The Truth Needle | False: Seattle Public Schools underestimated students' college-readiness
The claim that only 17 percent of Seattle Public Schools graduates meet the entrance requirements for four-year colleges is not correct.
Seattle Times education reporter
The Truth Needle is backAt the request of readers, we're continuing The Truth Needle, a fact-checking feature that started as a way to check claims during the election season. We'll be investigating the claims of politicians, public officials and other newsmakers.
The claim: Starting in 2008, Seattle Public Schools reported that a meager 17 percent of its high-school graduates met the entrance requirements for four-year colleges. The district quietly quit using that number then recently revised it, without comment, to 46 percent.
What we found: A little shock wave went through Seattle's education community when the district first began suggesting that so few of its students took the courses they needed to apply to a four-year college in this state.
The 17 percent was one of the numbers district leaders used to justify the district's five-year plan that included a new system of assigning students to schools, more testing for students, and new teacher and principal evaluations.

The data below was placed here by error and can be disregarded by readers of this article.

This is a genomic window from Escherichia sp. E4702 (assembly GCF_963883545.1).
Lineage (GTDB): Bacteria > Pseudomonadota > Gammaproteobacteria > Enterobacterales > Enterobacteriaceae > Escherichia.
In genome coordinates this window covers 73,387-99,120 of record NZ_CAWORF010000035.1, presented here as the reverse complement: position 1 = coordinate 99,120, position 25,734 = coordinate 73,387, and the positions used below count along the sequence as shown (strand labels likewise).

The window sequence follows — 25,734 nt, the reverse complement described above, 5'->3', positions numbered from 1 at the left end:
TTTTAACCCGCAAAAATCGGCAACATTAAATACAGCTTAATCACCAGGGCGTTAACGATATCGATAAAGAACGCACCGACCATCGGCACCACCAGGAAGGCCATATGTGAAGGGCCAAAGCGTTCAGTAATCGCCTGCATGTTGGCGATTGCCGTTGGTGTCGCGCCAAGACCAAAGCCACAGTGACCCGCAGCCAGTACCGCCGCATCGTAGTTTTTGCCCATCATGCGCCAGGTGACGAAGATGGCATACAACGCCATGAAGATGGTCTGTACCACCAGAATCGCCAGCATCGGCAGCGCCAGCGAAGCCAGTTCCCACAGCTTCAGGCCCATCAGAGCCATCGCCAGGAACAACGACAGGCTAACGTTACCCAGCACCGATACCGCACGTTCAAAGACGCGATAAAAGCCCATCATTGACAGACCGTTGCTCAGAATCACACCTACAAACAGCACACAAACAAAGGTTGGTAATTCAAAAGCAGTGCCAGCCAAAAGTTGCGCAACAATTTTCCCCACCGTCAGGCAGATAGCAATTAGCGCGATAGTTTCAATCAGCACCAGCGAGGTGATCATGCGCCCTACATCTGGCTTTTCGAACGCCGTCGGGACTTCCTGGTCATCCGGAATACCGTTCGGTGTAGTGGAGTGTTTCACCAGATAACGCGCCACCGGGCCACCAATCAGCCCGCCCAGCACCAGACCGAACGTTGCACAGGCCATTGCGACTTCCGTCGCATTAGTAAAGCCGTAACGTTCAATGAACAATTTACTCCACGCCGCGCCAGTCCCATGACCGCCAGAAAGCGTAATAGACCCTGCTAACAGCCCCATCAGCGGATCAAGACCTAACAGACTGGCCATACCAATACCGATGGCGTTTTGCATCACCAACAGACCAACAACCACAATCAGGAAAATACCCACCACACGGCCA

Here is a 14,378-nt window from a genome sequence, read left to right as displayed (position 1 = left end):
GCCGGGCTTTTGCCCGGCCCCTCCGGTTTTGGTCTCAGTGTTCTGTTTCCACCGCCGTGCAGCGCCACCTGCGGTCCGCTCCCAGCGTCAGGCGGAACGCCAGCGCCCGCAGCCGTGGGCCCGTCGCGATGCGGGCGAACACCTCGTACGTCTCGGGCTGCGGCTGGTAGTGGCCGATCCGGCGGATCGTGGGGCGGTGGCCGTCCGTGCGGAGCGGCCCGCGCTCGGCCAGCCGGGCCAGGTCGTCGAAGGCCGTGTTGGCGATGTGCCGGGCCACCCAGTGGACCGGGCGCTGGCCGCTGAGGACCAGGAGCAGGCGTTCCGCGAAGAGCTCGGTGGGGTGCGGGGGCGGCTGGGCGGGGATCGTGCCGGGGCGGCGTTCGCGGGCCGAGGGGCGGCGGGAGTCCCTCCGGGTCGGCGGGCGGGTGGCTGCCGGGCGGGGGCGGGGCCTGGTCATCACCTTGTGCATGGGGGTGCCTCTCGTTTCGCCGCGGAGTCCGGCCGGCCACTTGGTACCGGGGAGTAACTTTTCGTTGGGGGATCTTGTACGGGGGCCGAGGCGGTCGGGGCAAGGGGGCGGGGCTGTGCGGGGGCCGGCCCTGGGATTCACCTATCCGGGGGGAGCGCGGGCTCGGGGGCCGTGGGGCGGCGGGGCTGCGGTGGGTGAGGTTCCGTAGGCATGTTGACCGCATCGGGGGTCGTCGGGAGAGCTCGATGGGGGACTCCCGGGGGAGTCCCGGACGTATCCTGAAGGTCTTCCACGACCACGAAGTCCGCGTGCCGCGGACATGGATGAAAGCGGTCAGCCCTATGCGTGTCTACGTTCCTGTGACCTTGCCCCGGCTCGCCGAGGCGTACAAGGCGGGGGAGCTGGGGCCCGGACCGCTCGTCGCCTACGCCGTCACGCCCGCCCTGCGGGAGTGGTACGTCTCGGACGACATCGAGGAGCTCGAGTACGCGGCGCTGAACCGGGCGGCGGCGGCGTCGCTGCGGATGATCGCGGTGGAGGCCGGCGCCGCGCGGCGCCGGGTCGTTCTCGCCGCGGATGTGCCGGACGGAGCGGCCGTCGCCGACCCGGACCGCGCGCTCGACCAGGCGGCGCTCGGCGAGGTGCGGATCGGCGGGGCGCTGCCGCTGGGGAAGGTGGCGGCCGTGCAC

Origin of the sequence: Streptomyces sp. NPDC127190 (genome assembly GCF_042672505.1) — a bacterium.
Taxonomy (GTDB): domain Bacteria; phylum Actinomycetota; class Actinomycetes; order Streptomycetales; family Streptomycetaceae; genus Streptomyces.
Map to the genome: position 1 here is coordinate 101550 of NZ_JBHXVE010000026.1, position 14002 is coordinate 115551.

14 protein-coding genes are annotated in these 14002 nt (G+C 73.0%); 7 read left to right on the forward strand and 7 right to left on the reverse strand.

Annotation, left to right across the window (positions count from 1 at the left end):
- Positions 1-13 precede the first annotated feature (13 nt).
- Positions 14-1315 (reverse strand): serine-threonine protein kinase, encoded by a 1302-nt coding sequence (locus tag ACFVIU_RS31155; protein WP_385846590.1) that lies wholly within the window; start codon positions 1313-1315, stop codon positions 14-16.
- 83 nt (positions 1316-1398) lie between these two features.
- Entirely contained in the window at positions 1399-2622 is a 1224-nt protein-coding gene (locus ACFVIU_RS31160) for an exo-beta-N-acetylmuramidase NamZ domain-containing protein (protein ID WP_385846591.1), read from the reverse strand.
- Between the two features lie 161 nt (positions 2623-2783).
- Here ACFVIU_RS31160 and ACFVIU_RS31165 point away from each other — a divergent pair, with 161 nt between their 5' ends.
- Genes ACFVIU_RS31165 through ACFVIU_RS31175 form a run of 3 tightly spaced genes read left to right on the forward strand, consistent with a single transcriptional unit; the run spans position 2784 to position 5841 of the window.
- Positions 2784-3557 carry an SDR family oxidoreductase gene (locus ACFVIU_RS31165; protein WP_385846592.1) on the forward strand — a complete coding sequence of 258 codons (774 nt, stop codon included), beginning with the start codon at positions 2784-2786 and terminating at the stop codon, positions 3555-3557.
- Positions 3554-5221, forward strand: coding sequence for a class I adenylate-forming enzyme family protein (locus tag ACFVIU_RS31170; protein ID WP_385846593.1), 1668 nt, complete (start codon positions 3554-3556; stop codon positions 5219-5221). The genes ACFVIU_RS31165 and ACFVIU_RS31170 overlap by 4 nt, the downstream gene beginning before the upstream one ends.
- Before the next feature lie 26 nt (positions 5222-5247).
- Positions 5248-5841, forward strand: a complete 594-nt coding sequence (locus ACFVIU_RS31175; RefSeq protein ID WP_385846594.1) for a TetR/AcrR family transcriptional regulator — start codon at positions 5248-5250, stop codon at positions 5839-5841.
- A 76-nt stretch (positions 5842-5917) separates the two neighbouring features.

That statistic was false, but the district used the number in presentations to the School Board and to the public.
Other groups picked it up as well, using it to lobby for their own priorities.
The Seattle Council PTSA, for example, cited the statistic in stating why the district needed to make the high-school curriculum more consistent from school to school. In a newsletter sent to school PTAs all over the city, the council said Seattle Public Schools' data "shows that only 17 percent of its students finish high school able to meet the actual admission requirements to public four-year colleges and universities in Washington."
And as recently as August, former Seattle Mayor Norm Rice cited the statistic in a similar way in arguing for what he wanted to see in Seattle's new teachers contract.
About two weeks ago, without fanfare, the district reported a new, much higher number. In a ream of data released that day on how its schools and the district as a whole are doing, it said 46 percent of the students who graduated this past June met the entrance requirements for Washington's public four-year universities.
The district did not call attention to the change, or explain why the number had changed so dramatically.
The reason: The 17 percent was never really what it seemed.
Brad Bernatek, the district's director of research, assessment and evaluation, said he came up with the 17 percent figure in 2008, but it was supposed to be a measure of how many high-school graduates were prepared to succeed in four-year colleges, not just get admitted.
To arrive at that figure, he counted only students who took four years of math and three years of science — more than what's required by public four-year colleges in this state. He also ruled out any student who didn't have a B average, even though a C average is enough to apply.